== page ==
question, “What is living in our soil?”

Teachers looked at insects and microbes, learning how to trap
invertebrates for in-class study and how to culture for bacteria
living in the soils. Teachers also dug soil profiles in order to
collect information about soil layers within the study site to better
determine what might be living there.

Following up from the landforms workshop, Dr. Colleen Elliott from
the Montana Bureau of Mines & Geology facilitated discussions
regarding soil types and soil formation within Montana. Teachers
were then able to make some educated guesses and assumptions
about the forces at work in creating soils. As teachers “dug deeper”
into understanding why various life forms were present or not
present based on what they learned about soil conditions, in true
scientific fashion they may have come away with more questions
than answers, leaving many avenues for later exploration.

To date, the SMSP project has been very rewarding. Teachers and
faculty scientists are developing connections and relationships,
                                                                        East Middle School students measure water
leading to noticeable changes in the ways science is taught in the      quality on Silver Bow Creek
grade schools.

Time and resources continue to present the biggest obstacles to truly investing in science education at the
elementary level. As educators move to a more comprehensive, integrated approach to learning, where both
teachers and students are doing science rather than just reading about it, classroom time budgets will have to shift
to accommodate inquiry lessons. The SMSP project, by bringing together teachers, administrators, and scientists,
continues to show that quality inquiry science education for some of our younger students is well within reach, if
only we are willing to get our hands a little dirty and start digging.

Featured Volunteer: Mike Kustudia
CFRTAC Coordinator lends an expert hand to CFWEP
                                                        CFWEP’s featured volunteer is Mike Kustudia
                                                        of the Clark Fork River Technical Assistance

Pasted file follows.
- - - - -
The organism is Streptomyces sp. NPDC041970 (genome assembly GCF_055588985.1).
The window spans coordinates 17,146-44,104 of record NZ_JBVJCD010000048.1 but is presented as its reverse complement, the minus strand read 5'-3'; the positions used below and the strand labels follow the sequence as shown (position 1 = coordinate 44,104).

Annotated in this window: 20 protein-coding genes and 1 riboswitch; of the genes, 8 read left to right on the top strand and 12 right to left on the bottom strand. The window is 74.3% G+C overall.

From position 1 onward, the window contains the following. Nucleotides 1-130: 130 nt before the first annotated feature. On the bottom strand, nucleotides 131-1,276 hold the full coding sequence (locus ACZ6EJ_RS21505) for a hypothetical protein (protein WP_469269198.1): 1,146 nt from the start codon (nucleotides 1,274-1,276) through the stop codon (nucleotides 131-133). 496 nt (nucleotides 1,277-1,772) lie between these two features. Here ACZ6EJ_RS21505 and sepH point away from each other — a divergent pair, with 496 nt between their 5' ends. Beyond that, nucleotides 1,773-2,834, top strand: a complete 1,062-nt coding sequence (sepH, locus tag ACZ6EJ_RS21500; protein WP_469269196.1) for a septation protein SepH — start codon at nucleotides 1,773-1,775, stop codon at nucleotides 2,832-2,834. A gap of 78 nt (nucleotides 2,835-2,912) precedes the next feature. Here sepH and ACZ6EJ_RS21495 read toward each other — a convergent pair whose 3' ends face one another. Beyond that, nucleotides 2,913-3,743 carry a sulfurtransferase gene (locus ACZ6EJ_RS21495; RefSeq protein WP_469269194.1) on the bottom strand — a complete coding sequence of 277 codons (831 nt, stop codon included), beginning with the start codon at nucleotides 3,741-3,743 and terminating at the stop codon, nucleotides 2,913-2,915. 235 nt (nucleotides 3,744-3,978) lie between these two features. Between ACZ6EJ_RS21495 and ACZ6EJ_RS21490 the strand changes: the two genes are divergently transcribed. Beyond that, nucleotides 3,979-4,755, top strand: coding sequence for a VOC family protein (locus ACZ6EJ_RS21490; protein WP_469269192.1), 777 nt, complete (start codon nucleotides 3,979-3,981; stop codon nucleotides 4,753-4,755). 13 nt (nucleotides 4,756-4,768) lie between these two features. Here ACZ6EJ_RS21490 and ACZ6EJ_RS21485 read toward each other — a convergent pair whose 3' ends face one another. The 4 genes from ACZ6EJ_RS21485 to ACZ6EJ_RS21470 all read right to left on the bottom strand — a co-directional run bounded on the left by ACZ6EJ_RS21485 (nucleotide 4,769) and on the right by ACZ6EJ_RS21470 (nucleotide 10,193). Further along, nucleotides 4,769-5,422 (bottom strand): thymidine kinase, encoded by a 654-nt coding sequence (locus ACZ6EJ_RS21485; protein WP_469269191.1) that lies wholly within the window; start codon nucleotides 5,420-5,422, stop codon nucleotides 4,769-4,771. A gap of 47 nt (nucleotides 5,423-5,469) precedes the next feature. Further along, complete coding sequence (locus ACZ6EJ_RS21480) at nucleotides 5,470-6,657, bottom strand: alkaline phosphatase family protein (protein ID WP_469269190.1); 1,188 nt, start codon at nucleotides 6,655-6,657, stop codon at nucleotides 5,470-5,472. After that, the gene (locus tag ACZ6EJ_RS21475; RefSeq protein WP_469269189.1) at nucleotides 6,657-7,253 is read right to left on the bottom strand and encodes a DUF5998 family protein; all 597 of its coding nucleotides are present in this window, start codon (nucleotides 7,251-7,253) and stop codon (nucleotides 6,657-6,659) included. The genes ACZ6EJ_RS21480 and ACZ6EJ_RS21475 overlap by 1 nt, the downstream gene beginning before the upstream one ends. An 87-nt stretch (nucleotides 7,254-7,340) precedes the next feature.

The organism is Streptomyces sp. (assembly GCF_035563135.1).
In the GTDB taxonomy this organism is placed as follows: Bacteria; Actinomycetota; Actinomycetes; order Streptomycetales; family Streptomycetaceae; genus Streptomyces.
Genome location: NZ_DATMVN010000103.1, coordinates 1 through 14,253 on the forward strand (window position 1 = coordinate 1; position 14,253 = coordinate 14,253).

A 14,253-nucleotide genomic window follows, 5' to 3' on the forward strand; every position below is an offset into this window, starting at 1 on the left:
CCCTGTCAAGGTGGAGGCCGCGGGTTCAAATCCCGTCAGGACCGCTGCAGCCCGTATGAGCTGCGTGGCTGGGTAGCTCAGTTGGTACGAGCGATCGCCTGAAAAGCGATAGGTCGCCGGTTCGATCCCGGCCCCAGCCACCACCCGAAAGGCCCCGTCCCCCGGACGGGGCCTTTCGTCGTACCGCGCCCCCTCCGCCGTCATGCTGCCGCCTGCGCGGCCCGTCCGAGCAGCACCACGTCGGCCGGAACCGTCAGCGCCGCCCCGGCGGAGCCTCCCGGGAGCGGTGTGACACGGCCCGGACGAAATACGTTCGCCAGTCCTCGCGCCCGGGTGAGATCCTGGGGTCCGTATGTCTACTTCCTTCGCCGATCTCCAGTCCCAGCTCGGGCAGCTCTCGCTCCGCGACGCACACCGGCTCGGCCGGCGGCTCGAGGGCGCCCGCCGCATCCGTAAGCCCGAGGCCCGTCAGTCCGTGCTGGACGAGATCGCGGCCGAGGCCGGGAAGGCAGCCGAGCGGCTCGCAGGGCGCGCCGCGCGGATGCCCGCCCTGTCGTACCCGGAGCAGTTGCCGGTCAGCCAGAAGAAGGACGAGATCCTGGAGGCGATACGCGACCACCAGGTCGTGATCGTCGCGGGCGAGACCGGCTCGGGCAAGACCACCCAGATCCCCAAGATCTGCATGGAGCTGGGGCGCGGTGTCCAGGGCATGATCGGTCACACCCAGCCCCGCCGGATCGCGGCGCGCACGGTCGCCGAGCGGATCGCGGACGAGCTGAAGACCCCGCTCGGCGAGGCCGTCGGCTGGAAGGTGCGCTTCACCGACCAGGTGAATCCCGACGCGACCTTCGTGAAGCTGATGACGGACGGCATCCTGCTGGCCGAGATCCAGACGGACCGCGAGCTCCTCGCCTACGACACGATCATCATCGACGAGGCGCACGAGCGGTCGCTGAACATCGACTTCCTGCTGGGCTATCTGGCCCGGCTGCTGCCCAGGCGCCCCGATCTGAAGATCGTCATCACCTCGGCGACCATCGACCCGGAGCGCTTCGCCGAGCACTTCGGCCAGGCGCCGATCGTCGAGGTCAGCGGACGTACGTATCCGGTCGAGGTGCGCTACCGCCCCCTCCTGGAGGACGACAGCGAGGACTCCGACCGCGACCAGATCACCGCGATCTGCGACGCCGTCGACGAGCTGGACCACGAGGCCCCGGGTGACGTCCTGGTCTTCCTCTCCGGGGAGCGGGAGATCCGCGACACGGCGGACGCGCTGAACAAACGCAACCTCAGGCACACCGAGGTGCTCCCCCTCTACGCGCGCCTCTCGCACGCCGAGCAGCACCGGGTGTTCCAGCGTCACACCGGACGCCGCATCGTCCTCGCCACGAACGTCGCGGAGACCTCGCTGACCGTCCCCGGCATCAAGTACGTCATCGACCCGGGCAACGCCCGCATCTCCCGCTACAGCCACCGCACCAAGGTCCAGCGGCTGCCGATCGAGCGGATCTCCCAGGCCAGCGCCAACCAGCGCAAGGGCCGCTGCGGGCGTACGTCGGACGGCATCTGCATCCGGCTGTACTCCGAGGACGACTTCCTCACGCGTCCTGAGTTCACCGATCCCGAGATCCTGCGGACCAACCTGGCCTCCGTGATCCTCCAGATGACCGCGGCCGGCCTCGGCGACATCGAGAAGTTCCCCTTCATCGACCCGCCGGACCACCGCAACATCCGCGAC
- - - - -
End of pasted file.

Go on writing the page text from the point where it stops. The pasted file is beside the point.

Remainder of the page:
Committee. (CFRTAC)

                                                        Mike’s expertise as both the technical
                                                        coordinator of CFRTAC and as a Piltzville
                                                        native contributed greatly to the success of the
                                                        CFWEP’s Milltown Dam Education Program in
                                                        2009 as a key field trip speaker at the Milltown
                                                        bluff site.

                                                        Thanks, Mike, for your time and enthusiasm,
                                                        and we at CFWEP look forward to continuing
                                                        our work together in the future!
Mike gives students an overview of the Milltown Dam
restoration from the bluff overlook

Updated PitWatch Available
While CFWEP focuses on the Clark Fork River itself,
one of the most critical Superfund sites in the Basin sits
above the headwaters: the Berkeley Pit. The Pit, one of
Butte’s best-known tourist attractions, has been filling
with ground and surface water since mining operations
ceased in 1982. The resulting Pit lake is today filled with
over 40 billion gallons of acidic water that contains sky-
high concentrations of copper, iron, and other heavy

PitWatch, published annually, is a free newspaper that
describes the history of the Pit, ongoing management
of the site, current Pit water levels, and projections for
the future. Hard-copies are available at the Berkeley       This 2002 photo from NASA shows the Berkeley Pit and the
Pit Viewing Stand, the Butte Chamber of Commerce            surrounding area prior to the construction of the Horseshoe
Visitor Center, and at many other local businesses and      Bend Water Treatment Plant.
community centers around the Butte area. PitWatch is also available by request. Requests should be emailed to, or call Justin Ringsak at 406-496-4897. PitWatch is also available online at

CFWEP would like to acknowledge the following new members, volunteers and contributors. Their support and
assistance makes our work possible.

Montana AGATE, Marisa Pedulla, Michelle Anderson, Venus Rising Espresso House, Butte-Silver Bow County, Jon
Sesso, Roberta Stauffer - Montana Standard and the ) Montana Office of Public Instruction.
2009 EcoDaredevil Award
Call for Nominations

The first EcoDaredevil Award was presented on Earth Day 2008. CFWEP proudly announces our call for